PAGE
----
Whatever ideals we might ascribe to God’s nature (perfect love, justice, mercy, and wisdom), we also often project our own temperamental, judgmental, impatient, and impotent qualities. Inevitably, we don’t see God as God is, we see God as we are.
Except this seems only half true. We readily imagine that God exhibits our worst tendencies. But we are less apt to perceive our best impulses and character traits as reflecting divine nature.
When worship is viewed as a conversation between God and God’s people, planning how the conversation ends should have as much intentionality as how it began. The final thoughts and parting words offer an opportunity to empower those leaving the place of worship to incorporate the conversation that took place into their daily lives.
Saying goodbye to my church in Bolingbrook was one of the hardest things I have ever had to do. I even repeatedly told God and other people that I did not want to leave. However, I knew that this church belonged to God, and He was taking care of it long before I got there. It was time for God to take me to the next part of my story.
You may have gone through this experience in the past, or you may face this type of a change in the future. The following are five things I learned from this part of my journey that you may find helpful in your own journey.
The hope of a new beginning seems increasingly overshadowed by the fear that this year’s resolutions will work out about as well as they did last time around. Maybe past is prologue after all. Or, maybe, we need to rethink what we keep resolving to do.
Urban areas are attracting creatives, risk-takers, and entrepreneurs, along with secular and post-Christian young adults. The city is a place where conflicting worldviews converge and where people are looking for the hope, community, and peace that only the gospel of Jesus Christ can provide. What is the task and calling of worship leaders in urban contexts? We propose three key characteristics of worship ministry in the urban environment that nurtures discipleship.
It’s difficult to have a productive conversation about something if you can’t even agree on what you’re talking about. This challenge is clearly evident in discussions about Christian worship. We often talk past each other because we’re assuming very different definitions of what we mean by “worship.”
It says a lot about the ethos of my religious tradition that I often find myself needing to defend the efficacy of fun. It’s not that my upbringing was devoid of laughter, feasts, or simple enjoyment of many things—quite the contrary! But I found that outside my home, carefree celebration was frequently met with the kind of mild suspicion one might have if offered a decadent cake while being assured it was “healthy”—you want to believe it’s good for you, but you can’t quite get there. If you’re like most people, you eat the cake anyway with a side of subtle guilt.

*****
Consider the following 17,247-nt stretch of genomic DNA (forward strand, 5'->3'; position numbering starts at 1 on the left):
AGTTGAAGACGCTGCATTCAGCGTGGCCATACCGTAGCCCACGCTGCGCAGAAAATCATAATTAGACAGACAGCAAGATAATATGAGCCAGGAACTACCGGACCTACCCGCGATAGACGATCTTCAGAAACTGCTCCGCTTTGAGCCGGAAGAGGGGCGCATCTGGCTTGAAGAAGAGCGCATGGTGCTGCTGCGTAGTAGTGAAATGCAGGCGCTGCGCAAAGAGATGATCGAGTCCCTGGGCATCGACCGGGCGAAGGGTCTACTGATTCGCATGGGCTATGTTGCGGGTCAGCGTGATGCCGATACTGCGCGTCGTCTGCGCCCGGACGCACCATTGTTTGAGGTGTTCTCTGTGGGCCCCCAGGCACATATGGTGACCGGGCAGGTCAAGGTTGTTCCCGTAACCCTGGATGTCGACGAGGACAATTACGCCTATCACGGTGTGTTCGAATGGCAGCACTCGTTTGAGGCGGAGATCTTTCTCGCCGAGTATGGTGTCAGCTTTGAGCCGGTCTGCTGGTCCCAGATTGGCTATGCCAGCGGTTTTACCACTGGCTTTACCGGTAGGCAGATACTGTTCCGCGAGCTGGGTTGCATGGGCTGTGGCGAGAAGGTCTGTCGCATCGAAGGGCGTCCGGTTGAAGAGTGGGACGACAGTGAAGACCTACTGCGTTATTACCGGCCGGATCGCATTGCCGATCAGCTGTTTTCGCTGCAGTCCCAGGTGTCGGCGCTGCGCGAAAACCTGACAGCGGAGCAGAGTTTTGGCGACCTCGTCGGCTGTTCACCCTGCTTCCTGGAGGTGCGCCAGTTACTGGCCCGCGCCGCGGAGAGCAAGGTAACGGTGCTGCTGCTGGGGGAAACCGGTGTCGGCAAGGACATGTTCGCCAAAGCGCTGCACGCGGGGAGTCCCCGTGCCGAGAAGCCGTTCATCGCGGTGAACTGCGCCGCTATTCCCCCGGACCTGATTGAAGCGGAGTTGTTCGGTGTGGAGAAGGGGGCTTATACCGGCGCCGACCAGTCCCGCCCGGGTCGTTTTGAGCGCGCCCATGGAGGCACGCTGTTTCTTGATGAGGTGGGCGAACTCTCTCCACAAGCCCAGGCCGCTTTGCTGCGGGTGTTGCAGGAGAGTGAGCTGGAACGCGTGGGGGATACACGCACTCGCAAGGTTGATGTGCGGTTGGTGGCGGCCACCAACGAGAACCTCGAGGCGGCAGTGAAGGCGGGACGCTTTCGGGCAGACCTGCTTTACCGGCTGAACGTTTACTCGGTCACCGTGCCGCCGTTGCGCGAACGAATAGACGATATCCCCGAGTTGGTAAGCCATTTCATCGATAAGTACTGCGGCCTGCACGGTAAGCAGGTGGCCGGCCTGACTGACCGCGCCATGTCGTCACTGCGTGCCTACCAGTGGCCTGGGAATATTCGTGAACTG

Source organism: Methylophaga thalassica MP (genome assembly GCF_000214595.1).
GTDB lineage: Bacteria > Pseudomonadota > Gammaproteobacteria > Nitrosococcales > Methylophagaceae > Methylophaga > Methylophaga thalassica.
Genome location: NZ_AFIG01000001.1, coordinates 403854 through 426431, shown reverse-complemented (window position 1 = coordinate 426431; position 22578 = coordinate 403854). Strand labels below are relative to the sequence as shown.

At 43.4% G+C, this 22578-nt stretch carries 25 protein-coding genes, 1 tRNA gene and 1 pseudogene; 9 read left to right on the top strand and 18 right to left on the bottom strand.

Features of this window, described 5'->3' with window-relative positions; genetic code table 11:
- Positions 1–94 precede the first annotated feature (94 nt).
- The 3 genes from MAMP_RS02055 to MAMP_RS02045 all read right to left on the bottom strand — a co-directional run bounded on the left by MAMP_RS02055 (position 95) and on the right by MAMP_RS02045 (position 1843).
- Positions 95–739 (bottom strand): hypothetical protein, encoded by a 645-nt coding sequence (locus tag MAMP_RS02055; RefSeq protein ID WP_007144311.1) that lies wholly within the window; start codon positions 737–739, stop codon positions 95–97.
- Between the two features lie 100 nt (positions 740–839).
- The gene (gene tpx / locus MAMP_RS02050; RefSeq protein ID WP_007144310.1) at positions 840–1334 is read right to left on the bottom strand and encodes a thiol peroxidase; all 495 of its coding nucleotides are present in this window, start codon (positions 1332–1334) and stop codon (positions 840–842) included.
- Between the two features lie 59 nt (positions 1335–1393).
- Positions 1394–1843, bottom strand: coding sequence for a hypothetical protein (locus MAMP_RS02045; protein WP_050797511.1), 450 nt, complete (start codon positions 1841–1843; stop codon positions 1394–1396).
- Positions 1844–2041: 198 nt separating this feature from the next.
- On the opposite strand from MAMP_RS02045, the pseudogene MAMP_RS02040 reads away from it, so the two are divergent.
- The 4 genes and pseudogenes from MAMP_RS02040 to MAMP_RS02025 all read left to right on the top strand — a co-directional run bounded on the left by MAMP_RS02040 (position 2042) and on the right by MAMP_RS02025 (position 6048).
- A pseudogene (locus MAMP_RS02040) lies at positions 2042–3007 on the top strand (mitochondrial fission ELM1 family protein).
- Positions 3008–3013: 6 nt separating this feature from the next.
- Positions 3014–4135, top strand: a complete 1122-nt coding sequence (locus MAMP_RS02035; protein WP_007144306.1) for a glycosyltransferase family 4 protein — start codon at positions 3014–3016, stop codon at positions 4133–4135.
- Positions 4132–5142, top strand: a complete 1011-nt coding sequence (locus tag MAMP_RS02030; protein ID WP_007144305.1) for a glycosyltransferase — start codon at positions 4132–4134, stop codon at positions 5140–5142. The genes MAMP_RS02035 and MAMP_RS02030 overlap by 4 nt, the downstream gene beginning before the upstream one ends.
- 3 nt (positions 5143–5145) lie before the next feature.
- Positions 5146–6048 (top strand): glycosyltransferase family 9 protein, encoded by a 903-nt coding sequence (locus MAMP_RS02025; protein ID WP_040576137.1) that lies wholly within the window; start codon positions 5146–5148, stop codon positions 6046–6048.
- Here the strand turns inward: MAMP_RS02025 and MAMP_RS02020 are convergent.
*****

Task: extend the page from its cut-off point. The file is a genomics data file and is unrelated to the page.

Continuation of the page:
I’d like allay your fear of fun, not only to assuage your guilt but also to commend the tremendous value of celebration—both in general and in the practices of Christian worship.
In this day and age, we may think of issues concerning racial and/or ethnic distinction as political, thereby meriting no place in church or in discussions of worship. But tonight, I propose that as we craft ourselves as a body of believers, an attention to diversity and inclusion proves crucial to us as Christians.
In 1 Corinthians 14, the Apostle Paul describes a normative practice of allowing everyone to contribute to collective worship. And despite the challenges that attend such an effort, the rewards are not otherwise achievable. Collective wisdom not only enriches corporate worship, the process of contributing is itself integral to worship practice that builds up the church. So how can we can, with integrity, create space for inclusive contributions by a diversity of worshippers?
This presentation explores how the conversation about race in America has been shaped recently by popular culture and what that might say about race and worship in the Adventist church.
How do we combine music and theology? What does a productive conversation between these two seemingly divergent fields look and sound like?
I was recently invited to speak at the Center for Secular and Postmodern Studies’ conference, Reaching Millennial Generations, held at Andrews University. In preparation I had the opportunity to interview thirty millennials on their views of the Adventist Church. During the interview, several relevant issues arose relating to worship.
Best Practices for Adventist Worship talked with Chad Manalo, Worship Director at Crosswalk Church in Redlands, CA, to discuss the increasingly prevalent practice of live-streaming worship gatherings.
What if the real reason we don’t follow through on our goals each year isn’t what we often assume? What if it’s not that our objectives are too unrealistic (they probably are)? What if it’s not that we’re imperfect and undisciplined (we definitely are)? What if, instead, it’s because we keep fixing our eyes on aspirations that are, quite frankly, not truly aspirational, aims unworthy of our best efforts and ability to truly hope and dream, goals that are unworthy of us? What if even our worthiest pursuits are simply not grand enough?
Scripture describes and envisions the Church, from its beginnings through to its culmination in the eschaton, as an inclusive, diverse community of people who follow Jesus. How can we celebrate and cultivate that reality when we gather to worship God?
Despite the many changes and developments in Adventist worship practices over the past century and a half, a basic structure — though often unacknowledged — has persisted. Styles of preaching, prayer and congregational song have evolved. But even the most committed innovators have rarely questioned the tradition’s basic pattern.